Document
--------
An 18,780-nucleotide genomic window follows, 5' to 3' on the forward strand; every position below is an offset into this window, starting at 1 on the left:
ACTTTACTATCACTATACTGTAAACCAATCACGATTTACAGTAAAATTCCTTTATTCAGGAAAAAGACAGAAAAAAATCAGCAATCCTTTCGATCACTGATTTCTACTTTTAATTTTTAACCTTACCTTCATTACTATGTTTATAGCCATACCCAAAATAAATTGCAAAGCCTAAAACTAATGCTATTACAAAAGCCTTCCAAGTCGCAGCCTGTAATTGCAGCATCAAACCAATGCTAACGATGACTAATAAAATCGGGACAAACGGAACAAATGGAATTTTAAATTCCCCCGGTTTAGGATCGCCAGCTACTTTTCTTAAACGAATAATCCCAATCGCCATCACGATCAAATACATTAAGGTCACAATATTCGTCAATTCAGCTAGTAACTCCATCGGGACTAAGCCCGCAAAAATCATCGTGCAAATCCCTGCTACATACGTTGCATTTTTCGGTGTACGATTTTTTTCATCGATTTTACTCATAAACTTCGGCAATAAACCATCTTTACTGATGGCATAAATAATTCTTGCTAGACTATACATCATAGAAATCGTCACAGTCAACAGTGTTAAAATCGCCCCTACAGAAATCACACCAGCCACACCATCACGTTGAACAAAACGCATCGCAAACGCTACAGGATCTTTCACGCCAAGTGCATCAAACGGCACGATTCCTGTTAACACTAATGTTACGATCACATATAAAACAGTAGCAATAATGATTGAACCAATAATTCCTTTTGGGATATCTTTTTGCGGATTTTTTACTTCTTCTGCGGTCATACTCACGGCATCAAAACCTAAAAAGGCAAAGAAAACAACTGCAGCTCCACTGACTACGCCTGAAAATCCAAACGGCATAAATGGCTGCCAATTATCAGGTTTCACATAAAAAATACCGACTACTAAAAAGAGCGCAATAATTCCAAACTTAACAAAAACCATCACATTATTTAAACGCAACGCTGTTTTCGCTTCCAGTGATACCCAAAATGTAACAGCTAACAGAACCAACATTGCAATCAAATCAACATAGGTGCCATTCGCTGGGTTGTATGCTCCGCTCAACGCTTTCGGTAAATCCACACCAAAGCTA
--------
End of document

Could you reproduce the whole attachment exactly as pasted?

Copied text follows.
An 18,780-nucleotide genomic window follows, 5' to 3' on the forward strand; every position below is an offset into this window, starting at 1 on the left:
ACTTTACTATCACTATACTGTAAACCAATCACGATTTACAGTAAAATTCCTTTATTCAGGAAAAAGACAGAAAAAAATCAGCAATCCTTTCGATCACTGATTTCTACTTTTAATTTTTAACCTTACCTTCATTACTATGTTTATAGCCATACCCAAAATAAATTGCAAAGCCTAAAACTAATGCTATTACAAAAGCCTTCCAAGTCGCAGCCTGTAATTGCAGCATCAAACCAATGCTAACGATGACTAATAAAATCGGGACAAACGGAACAAATGGAATTTTAAATTCCCCCGGTTTAGGATCGCCAGCTACTTTTCTTAAACGAATAATCCCAATCGCCATCACGATCAAATACATTAAGGTCACAATATTCGTCAATTCAGCTAGTAACTCCATCGGGACTAAGCCCGCAAAAATCATCGTGCAAATCCCTGCTACATACGTTGCATTTTTCGGTGTACGATTTTTTTCATCGATTTTACTCATAAACTTCGGCAATAAACCATCTTTACTGATGGCATAAATAATTCTTGCTAGACTATACATCATAGAAATCGTCACAGTCAACAGTGTTAAAATCGCCCCTACAGAAATCACACCAGCCACACCATCACGTTGAACAAAACGCATCGCAAACGCTACAGGATCTTTCACGCCAAGTGCATCAAACGGCACGATTCCTGTTAACACTAATGTTACGATCACATATAAAACAGTAGCAATAATGATTGAACCAATAATTCCTTTTGGGATATCTTTTTGCGGATTTTTTACTTCTTCTGCGGTCATACTCACGGCATCAAAACCTAAAAAGGCAAAGAAAACAACTGCAGCTCCACTGACTACGCCTGAAAATCCAAACGGCATAAATGGCTGCCAATTATCAGGTTTCACATAAAAAATACCGACTACTAAAAAGAGCGCAATAATTCCAAACTTAACAAAAACCATCACATTATTTAAACGCAACGCTGTTTTCGCTTCCAGTGATACCCAAAATGTAACAGCTAACAGAACCAACATTGCAATCAAATCAACATAGGTGCCATTCGCTGGGTTGTATGCTCCGCTCAACGCTTTCGGTAAATCCACACCAAAGCTA